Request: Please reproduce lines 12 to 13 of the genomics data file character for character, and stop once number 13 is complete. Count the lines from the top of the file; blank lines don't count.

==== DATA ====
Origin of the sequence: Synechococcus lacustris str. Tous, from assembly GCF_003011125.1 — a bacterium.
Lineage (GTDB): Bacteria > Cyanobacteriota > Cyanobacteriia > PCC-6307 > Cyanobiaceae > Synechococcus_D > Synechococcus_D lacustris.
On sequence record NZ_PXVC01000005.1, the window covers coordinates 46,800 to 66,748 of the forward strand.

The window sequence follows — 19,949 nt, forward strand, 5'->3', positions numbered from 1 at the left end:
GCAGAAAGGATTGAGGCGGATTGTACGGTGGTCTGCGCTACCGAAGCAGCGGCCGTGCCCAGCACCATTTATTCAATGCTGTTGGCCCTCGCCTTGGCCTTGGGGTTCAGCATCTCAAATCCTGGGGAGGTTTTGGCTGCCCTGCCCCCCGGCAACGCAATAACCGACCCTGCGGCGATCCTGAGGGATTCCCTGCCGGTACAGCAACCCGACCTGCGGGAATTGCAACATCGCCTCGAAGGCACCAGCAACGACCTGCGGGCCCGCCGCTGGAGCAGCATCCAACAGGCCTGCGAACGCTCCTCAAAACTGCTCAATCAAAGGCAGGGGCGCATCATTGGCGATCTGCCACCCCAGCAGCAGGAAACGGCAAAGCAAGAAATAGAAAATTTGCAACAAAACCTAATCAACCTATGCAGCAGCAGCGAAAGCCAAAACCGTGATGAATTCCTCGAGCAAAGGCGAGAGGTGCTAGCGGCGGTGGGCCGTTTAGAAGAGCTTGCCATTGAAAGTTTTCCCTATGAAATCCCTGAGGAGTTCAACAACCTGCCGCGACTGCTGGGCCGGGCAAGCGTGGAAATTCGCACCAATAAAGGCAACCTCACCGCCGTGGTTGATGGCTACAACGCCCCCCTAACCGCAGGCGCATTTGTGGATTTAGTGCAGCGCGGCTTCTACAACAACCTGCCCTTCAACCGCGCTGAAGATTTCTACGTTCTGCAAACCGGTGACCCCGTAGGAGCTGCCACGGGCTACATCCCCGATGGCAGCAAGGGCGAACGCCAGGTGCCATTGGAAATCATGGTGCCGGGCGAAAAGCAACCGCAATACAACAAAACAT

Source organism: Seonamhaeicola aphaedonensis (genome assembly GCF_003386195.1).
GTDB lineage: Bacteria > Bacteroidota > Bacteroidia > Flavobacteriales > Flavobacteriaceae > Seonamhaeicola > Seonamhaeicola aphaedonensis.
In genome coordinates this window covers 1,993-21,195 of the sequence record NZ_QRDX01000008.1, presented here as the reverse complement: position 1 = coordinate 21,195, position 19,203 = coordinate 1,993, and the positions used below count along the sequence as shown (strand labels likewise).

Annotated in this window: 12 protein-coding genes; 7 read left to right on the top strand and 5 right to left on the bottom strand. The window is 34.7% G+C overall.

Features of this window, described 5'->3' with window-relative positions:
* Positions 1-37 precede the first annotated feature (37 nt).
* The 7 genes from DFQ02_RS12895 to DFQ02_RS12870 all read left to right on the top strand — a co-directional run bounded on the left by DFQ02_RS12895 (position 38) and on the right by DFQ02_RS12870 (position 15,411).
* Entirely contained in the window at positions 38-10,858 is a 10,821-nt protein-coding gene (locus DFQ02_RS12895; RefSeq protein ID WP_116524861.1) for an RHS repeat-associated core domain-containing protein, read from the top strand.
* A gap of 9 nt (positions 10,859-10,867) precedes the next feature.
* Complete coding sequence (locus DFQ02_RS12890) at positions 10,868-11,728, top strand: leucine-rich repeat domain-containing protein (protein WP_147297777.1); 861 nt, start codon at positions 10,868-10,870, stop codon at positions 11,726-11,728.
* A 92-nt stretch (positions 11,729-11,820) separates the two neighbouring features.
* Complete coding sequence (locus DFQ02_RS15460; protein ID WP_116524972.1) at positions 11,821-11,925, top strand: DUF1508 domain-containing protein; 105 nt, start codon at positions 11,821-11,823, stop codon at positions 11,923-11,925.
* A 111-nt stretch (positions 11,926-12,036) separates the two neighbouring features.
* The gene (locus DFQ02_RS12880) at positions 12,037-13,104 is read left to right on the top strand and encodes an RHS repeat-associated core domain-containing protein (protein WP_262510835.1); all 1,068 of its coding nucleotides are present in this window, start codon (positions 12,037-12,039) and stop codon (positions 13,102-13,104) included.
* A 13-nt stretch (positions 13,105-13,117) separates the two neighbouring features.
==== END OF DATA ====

* The 7 genes from DFQ02_RS12895 to DFQ02_RS12870 all read left to right on the top strand — a co-directional run bounded on the left by DFQ02_RS12895 (position 38) and on the right by DFQ02_RS12870 (position 15,411).
* Entirely contained in the window at positions 38-10,858 is a 10,821-nt protein-coding gene (locus DFQ02_RS12895; RefSeq protein ID WP_116524861.1) for an RHS repeat-associated core domain-containing protein, read from the top strand.